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  1. #1
    Tenured roisterer SolitaryWalker's Avatar
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    Default Personal values?

    Recently, I've had a talk with a friend of whose values I cannot approve. She claimed that we should exclude all of those who are thieves, liars, adulterers..etc..from our company...

    And brought around an example of how she just severed ties with an INFP because she was seeing a married man.

    I asked her, does this show that the INFP would be incompetent as a friend? Because she did this, does this mean she would mistreat you.

    And she answered..this is where my Fe kicks in over Fi...would you be friends with a liar? A thief? An adulterer..?

    I answered something along those lines..you EJs have this 'no brainer' approach to ethics..if someone has this or that quality they have to be treated in that particular fashion. Almost like a rule of thumb.

    That is not really thinking, that is applying the thoughts of others. I, for my part would not look at those pesky labels like 'liar, thief..' and so on..and assess the matter as a thing in itself.

    In the end, she had nothing to say but simply that because of one's status as an adulterer..they are unfit for 'friendship'...

    I dont think that individuals like this particular EJ have any kind of personal values at all. They do not look at the current situation, they merely follow instructions on how to treat them. One size fits all, or one rule applies to all circumstances that are depicted in the statement. Here it gets to the point where it is not about personal values any more, but simply about the rules insisting on putting on an image of adherence to particular values.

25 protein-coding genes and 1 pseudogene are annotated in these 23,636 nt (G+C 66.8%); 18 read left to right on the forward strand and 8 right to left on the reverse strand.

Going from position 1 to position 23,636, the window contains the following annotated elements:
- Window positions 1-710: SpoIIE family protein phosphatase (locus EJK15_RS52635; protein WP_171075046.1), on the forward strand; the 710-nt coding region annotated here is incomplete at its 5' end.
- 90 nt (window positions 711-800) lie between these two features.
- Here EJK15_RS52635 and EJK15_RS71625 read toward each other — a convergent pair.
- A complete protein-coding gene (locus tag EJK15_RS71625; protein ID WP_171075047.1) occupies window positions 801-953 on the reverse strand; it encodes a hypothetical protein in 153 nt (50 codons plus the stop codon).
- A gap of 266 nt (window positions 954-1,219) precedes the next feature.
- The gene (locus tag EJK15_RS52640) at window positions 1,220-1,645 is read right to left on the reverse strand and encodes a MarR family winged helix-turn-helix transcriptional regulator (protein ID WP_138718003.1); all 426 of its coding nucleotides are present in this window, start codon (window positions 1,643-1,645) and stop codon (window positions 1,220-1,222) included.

Appears to me that such an attitude is prevalent in our society over that favoring genuine contemplation of personal values (akin to Fi). What I think we need is not a set of rules on how we should feel and what we should do, but an attitude that leads us to concoct values of our own.

    Or in other words, we should not allow any proposition within the realm of our maxims unless we first have thought it through for ourselves and decided for that to be congenial.

    If we do otherwise, can we earnestly say that our principles have substance if they are but a mirror image of the principles our group maintains? Can we really claim those as our *personal* values?
    "Do not argue with an idiot. They drag you down to their level and beat you with experience." -- Mark Twain

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  2. #2
    Boring old fossil Night's Avatar
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    Quote Originally Posted by BlueWing View Post
    Recently, I've had a talk with a friend of whose values I cannot approve. She claimed that we should exclude all of those who are thieves, liars, adulterers..etc..from our company...